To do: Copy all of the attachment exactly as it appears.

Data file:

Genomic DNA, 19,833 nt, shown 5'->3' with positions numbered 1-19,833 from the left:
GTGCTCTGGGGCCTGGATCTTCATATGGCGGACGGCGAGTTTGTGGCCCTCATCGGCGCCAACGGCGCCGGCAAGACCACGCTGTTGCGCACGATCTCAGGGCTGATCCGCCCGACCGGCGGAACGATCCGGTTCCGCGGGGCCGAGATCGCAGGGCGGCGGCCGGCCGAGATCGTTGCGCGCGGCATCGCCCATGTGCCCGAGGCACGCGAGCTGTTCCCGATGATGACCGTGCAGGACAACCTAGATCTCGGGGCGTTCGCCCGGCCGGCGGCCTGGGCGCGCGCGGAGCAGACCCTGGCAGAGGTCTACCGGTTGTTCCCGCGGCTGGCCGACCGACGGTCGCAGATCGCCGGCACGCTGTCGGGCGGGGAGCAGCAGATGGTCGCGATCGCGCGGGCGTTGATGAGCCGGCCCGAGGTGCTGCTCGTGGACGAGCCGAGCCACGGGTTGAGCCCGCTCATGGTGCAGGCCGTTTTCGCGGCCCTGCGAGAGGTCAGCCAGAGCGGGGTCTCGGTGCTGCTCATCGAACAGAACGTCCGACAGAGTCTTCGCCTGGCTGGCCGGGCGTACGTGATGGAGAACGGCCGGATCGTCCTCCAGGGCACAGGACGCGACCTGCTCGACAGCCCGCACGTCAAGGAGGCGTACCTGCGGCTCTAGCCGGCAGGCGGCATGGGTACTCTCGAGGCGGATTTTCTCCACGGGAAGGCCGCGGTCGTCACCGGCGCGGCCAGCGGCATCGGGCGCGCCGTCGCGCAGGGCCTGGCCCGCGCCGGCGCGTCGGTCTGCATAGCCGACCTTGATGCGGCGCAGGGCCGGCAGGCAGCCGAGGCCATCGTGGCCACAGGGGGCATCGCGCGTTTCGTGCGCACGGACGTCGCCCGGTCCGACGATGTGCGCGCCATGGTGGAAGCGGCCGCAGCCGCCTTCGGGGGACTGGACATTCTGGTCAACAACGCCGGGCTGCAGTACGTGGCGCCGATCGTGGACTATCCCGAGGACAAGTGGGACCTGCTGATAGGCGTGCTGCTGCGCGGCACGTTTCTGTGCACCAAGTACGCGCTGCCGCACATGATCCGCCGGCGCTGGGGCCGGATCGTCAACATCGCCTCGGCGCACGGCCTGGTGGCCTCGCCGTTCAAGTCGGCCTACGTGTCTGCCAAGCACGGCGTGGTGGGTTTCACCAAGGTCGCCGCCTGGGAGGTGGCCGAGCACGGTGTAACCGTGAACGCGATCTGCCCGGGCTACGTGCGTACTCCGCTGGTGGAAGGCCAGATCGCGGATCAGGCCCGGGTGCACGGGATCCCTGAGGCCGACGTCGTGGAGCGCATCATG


Genomic DNA, 19,833 nt, shown 5'->3' with positions numbered 1-19,833 from the left:
GTGCTCTGGGGCCTGGATCTTCATATGGCGGACGGCGAGTTTGTGGCCCTCATCGGCGCCAACGGCGCCGGCAAGACCACGCTGTTGCGCACGATCTCAGGGCTGATCCGCCCGACCGGCGGAACGATCCGGTTCCGCGGGGCCGAGATCGCAGGGCGGCGGCCGGCCGAGATCGTTGCGCGCGGCATCGCCCATGTGCCCGAGGCACGCGAGCTGTTCCCGATGATGACCGTGCAGGACAACCTAGATCTCGGGGCGTTCGCCCGGCCGGCGGCCTGGGCGCGCGCGGAGCAGACCCTGGCAGAGGTCTACCGGTTGTTCCCGCGGCTGGCCGACCGACGGTCGCAGATCGCCGGCACGCTGTCGGGCGGGGAGCAGCAGATGGTCGCGATCGCGCGGGCGTTGATGAGCCGGCCCGAGGTGCTGCTCGTGGACGAGCCGAGCCACGGGTTGAGCCCGCTCATGGTGCAGGCCGTTTTCGCGGCCCTGCGAGAGGTCAGCCAGAGCGGGGTCTCGGTGCTGCTCATCGAACAGAACGTCCGACAGAGTCTTCGCCTGGCTGGCCGGGCGTACGTGATGGAGAACGGCCGGATCGTCCTCCAGGGCACAGGACGCGACCTGCTCGACAGCCCGCACGTCAAGGAGGCGTACCTGCGGCTCTAGCCGGCAGGCGGCATGGGTACTCTCGAGGCGGATTTTCTCCACGGGAAGGCCGCGGTCGTCACCGGCGCGGCCAGCGGCATCGGGCGCGCCGTCGCGCAGGGCCTGGCCCGCGCCGGCGCGTCGGTCTGCATAGCCGACCTTGATGCGGCGCAGGGCCGGCAGGCAGCCGAGGCCATCGTGGCCACAGGGGGCATCGCGCGTTTCGTGCGCACGGACGTCGCCCGGTCCGACGATGTGCGCGCCATGGTGGAAGCGGCCGCAGCCGCCTTCGGGGGACTGGACATTCTGGTCAACAACGCCGGGCTGCAGTACGTGGCGCCGATCGTGGACTATCCCGAGGACAAGTGGGACCTGCTGATAGGCGTGCTGCTGCGCGGCACGTTTCTGTGCACCAAGTACGCGCTGCCGCACATGATCCGCCGGCGCTGGGGCCGGATCGTCAACATCGCCTCGGCGCACGGCCTGGTGGCCTCGCCGTTCAAGTCGGCCTACGTGTCTGCCAAGCACGGCGTGGTGGGTTTCACCAAGGTCGCCGCCTGGGAGGTGGCCGAGCACGGTGTAACCGTGAACGCGATCTGCCCGGGCTACGTGCGTACTCCGCTGGTGGAAGGCCAGATCGCGGATCAGGCCCGGGTGCACGGGATCCCTGAGGCCGACGTCGTGGAGCGCATCATG